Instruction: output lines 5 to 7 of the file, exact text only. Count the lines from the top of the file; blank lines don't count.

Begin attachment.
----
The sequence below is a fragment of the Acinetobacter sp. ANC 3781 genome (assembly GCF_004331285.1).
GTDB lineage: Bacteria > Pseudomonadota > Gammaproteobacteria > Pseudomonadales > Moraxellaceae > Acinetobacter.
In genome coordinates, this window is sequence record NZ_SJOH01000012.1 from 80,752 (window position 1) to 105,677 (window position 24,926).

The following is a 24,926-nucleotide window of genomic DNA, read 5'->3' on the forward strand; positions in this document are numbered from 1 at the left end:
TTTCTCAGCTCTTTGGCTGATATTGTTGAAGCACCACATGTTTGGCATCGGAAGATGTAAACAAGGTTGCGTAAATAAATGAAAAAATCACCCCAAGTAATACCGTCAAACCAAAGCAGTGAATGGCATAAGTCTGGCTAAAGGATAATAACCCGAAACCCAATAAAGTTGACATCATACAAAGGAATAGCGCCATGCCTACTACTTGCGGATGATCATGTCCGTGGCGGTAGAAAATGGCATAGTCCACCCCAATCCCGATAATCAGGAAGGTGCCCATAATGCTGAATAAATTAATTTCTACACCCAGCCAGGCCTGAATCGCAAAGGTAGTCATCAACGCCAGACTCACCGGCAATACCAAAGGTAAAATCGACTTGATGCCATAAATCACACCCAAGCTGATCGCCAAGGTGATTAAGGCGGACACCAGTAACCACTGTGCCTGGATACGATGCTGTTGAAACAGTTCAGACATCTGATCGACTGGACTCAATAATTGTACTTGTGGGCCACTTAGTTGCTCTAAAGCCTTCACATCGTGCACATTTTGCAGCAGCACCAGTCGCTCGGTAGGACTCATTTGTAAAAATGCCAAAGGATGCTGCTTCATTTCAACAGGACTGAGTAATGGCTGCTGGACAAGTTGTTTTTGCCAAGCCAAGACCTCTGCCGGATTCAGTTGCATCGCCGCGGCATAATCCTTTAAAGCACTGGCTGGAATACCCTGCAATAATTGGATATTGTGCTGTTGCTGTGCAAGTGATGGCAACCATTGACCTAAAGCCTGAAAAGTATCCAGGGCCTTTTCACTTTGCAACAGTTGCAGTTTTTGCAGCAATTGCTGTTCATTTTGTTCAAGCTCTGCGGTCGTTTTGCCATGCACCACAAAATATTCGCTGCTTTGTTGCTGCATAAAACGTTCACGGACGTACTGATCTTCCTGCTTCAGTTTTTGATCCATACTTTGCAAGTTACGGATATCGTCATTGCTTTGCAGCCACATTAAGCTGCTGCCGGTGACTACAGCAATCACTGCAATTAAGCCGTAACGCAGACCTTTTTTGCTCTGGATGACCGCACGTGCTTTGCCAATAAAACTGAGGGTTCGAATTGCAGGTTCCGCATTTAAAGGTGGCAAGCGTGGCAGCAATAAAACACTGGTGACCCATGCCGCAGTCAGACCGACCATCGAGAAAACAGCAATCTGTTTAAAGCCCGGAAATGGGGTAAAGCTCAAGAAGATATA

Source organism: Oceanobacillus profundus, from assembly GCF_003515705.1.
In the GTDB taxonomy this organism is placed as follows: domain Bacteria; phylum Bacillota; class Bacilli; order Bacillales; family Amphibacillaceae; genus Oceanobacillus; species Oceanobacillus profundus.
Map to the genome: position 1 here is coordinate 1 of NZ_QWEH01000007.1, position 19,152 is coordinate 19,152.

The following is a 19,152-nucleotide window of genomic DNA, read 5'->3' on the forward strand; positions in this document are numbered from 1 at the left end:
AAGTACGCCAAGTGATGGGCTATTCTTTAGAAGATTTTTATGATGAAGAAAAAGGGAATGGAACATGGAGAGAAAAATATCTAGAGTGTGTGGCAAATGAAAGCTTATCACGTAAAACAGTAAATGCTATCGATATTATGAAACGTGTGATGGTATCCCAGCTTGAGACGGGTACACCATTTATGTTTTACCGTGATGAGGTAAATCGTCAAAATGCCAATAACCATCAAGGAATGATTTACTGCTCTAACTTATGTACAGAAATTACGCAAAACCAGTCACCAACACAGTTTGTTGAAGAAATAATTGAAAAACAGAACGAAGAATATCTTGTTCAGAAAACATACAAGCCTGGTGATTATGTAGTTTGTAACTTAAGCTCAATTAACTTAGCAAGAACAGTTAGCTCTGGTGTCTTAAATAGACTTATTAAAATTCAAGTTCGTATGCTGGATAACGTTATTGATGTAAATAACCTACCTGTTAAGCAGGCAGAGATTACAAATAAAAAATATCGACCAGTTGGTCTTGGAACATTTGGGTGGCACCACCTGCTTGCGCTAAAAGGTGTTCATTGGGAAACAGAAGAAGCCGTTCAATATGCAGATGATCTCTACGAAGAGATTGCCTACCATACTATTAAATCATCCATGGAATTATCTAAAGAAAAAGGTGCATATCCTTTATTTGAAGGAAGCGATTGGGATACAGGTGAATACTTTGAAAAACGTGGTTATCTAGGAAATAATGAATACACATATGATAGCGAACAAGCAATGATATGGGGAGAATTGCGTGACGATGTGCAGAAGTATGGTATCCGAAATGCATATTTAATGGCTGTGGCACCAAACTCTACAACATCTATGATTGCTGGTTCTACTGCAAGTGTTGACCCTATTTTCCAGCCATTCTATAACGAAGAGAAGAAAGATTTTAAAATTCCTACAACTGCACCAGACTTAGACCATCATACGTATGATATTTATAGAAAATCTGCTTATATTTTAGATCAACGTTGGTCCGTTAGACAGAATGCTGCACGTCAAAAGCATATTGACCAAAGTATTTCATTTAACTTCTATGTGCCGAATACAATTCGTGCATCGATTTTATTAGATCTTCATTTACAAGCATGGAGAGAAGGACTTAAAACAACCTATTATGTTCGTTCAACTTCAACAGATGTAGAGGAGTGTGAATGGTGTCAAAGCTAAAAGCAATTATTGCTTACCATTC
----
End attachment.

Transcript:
TTTCTCAGCTCTTTGGCTGATATTGTTGAAGCACCACATGTTTGGCATCGGAAGATGTAAACAAGGTTGCGTAAATAAATGAAAAAATCACCCCAAGTAATACCGTCAAACCAAAGCAGTGAATGGCATAAGTCTGGCTAAAGGATAATAACCCGAAACCCAATAAAGTTGACATCATACAAAGGAATAGCGCCATGCCTACTACTTGCGGATGATCATGTCCGTGGCGGTAGAAAATGGCATAGTCCACCCCAATCCCGATAATCAGGAAGGTGCCCATAATGCTGAATAAATTAATTTCTACACCCAGCCAGGCCTGAATCGCAAAGGTAGTCATCAACGCCAGACTCACCGGCAATACCAAAGGTAAAATCGACTTGATGCCATAAATCACACCCAAGCTGATCGCCAAGGTGATTAAGGCGGACACCAGTAACCACTGTGCCTGGATACGATGCTGTTGAAACAGTTCAGACATCTGATCGACTGGACTCAATAATTGTACTTGTGGGCCACTTAGTTGCTCTAAAGCCTTCACATCGTGCACATTTTGCAGCAGCACCAGTCGCTCGGTAGGACTCATTTGTAAAAATGCCAAAGGATGCTGCTTCATTTCAACAGGACTGAGTAATGGCTGCTGGACAAGTTGTTTTTGCCAAGCCAAGACCTCTGCCGGATTCAGTTGCATCGCCGCGGCATAATCCTTTAAAGCACTGGCTGGAATACCCTGCAATAATTGGATATTGTGCTGTTGCTGTGCAAGTGATGGCAACCATTGACCTAAAGCCTGAAAAGTATCCAGGGCCTTTTCACTTTGCAACAGTTGCAGTTTTTGCAGCAATTGCTGTTCATTTTGTTCAAGCTCTGCGGTCGTTTTGCCATGCACCACAAAATATTCGCTGCTTTGTTGCTGCATAAAACGTTCACGGACGTACTGATCTTCCTGCTTCAGTTTTTGATCCATACTTTGCAAGTTACGGATATCGTCATTGCTTTGCAGCCACATTAAGCTGCTGCCGGTGACTACAGCAATCACTGCAATTAAGCCGTAACGCAGACCTTTTTTGCTCTGGATGACCGCACGTGCTTTGCCAATAAAACTGAGGGTTCGAATTGCAGGTTCCGCATTTAAAGGTGGCAAGCGTGGCAGCAATAAAACACTGGTGACCCATGCCGCAGTCAGACCGACCATCGAGAAAACAGCAATCTGTTTAAAGCCCGGAAATGGGGTAAAGCTCAAGAAGATATA

Source organism: Oceanobacillus profundus, from assembly GCF_003515705.1.
In the GTDB taxonomy this organism is placed as follows: domain Bacteria; phylum Bacillota; class Bacilli; order Bacillales; family Amphibacillaceae; genus Oceanobacillus; species Oceanobacillus profundus.